Meeke’s Nitro RX problems explained

It's been a day to forget for the former WRC driver


After his impressive pace on his rallycross debut at Lydden Hill, many were expecting big things from Kris Meeke in the remainder of his partial rallycross campaign in Nitro Rallycross.

Sadly for the five-time World Rally winner, round two at Strängnäs Motorstadion in Sweden hasn’t quite gone to plan. In fact, it hasn’t gone at all.

Since the pre-event test on Friday, Meeke’s FC1-X has been plagued by a mystery issue, one that the Xite Energy Racing team and car developers Olsbergs MSE and QEV Technologies have so far struggled to diagnose – even despite a near-total overhaul of the car’s under-the-skin components.

“I’m not sure where to start to be honest,” Xite Energy Racing team manager Ian Phillipson told DirtFish. “Literally yesterday, the first time he ran it, [the car] had a problem. Some warnings came up and [we] started chasing what the issues were there.

“QEV considered it to be a battery issue, so the guys changed the battery last night – that’s about a four-hour job. At the same time we changed one of the inverters… also changed the DC/DC converter at the same time.”

It was hoped that the substantial switches would cure the issue. Alas, it didn’t, leaving Meeke struggling to get going in free practice.

The team then went on to change the ECU, the high voltage cabling, and some of the low voltage loom too, but the issues persisted – so much so that the team opted to take the car off-site to do constant straight-line running in a bid to get to the bottom of why the car would not put the power down.

“Clearly we’re chasing an electric gremlin, no doubt it’s probably something very annoying and very small, but it’s just enough to cripple the car every time we run it,” Phillipson said.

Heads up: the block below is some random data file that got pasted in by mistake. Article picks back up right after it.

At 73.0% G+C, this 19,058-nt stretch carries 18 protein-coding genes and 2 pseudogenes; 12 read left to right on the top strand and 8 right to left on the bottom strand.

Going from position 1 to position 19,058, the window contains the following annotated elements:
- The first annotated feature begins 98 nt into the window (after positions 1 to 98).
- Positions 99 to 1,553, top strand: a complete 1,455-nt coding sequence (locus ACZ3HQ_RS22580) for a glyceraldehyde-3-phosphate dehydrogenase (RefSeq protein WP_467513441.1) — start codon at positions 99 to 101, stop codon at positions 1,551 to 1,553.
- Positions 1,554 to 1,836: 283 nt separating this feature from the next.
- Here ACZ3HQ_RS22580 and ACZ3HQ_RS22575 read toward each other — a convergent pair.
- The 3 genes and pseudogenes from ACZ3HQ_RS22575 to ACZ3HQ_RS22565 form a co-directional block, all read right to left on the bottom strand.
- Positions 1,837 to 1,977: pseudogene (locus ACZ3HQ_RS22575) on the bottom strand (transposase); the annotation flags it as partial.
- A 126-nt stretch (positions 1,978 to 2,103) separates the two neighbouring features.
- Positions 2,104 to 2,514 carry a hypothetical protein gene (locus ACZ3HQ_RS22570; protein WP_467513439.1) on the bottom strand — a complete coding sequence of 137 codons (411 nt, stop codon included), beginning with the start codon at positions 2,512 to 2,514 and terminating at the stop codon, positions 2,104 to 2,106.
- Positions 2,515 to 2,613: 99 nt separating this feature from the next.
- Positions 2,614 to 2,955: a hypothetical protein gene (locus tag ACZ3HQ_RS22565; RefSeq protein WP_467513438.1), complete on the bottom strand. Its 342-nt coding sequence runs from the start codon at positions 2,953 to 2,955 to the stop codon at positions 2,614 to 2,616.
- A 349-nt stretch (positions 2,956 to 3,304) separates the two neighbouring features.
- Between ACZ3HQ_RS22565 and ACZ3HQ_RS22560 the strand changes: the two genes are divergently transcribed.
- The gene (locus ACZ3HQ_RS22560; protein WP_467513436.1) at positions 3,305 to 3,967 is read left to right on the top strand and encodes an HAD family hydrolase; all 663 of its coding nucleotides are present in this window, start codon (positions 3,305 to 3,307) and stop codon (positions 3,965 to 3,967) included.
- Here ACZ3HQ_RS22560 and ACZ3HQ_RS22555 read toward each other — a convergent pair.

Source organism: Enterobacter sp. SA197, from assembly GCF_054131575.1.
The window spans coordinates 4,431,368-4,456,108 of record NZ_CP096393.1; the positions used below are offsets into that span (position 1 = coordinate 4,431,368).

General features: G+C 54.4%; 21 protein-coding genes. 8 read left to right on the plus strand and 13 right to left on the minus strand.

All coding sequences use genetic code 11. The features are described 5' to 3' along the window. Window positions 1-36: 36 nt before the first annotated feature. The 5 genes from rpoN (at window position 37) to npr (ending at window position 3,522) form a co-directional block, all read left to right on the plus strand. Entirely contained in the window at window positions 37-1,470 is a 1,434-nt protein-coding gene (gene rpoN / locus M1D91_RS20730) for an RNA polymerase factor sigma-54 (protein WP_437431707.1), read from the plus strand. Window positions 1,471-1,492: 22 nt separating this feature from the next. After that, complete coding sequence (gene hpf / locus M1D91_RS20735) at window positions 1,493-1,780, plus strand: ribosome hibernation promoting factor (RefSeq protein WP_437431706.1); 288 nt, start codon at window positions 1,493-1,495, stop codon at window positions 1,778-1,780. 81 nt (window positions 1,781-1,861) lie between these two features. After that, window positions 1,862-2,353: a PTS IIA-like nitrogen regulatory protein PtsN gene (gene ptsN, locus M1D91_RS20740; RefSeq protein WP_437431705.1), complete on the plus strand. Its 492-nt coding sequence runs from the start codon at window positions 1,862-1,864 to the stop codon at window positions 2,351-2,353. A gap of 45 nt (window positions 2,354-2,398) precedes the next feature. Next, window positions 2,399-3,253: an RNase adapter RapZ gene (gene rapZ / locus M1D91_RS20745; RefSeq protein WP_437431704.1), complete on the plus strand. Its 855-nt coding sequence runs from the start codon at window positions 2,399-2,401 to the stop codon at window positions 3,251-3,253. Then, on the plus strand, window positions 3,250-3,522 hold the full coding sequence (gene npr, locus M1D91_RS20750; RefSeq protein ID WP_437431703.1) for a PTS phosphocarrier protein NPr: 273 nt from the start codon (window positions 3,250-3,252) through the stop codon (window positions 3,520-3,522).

It’s been a case of a process of elimination to isolate it, even to the extent of swapping inverters over Ian Phillipson

One theory is that the issue, whatever it is, could be lasting damage from Meeke’s heavy shunt in the final of round one at Lydden Hill.

“We’ve been trying to work that out because ultimately, although it looked spectacular bodywork-wise, and we couldn’t continue because one of the front uprights had been bent, that was about the only mechanical damage,” Phillipson explained.

“So the impact, while it was obviously a big bang, didn’t seem to be anything beyond the testing ability of what the car should achieve. So it’s always difficult to say definitively, particularly with this issue.”


Another theory could be the new steering upgrades applied to each car this weekend – a new steering loom, steering motor, and steering column – but again, that thought proved to be another false dawn.

“We have, as part of the testing, disconnected all of the steering loom, so it’s been driven without any of the electrical steering, because it’s only straight line, but then it still had the fault, so we don’t think it’s that,” Phillipson said.

“It’s been a case of a process of elimination to isolate it, even to the extent of swapping inverters over so we’re running the motors off the different inverters just to see if that’s to do with it.”

The issue has been massively troublesome for Xite, to the extent that should the team still not have the problem diagnosed and resolved by Sunday morning, it has been given dispensation to switch cars to allow Meeke to rejoin the field at the heat race stage, despite missing all of qualifying.


“We’ve spoken to the championship, we’ve spoken to Andreas [Eriksson, Olsbergs owner] and they would allow us to run because all that Kris had to do was do one lap of practice, which he managed, so we would be allowed to continue.

“The championship is really keen for us to work it, so yeah we can swap the car under the circumstances, very exceptional circumstances, but clearly we’d like to run our own car but Andreas has offered to let us run the other car if we absolutely need to.”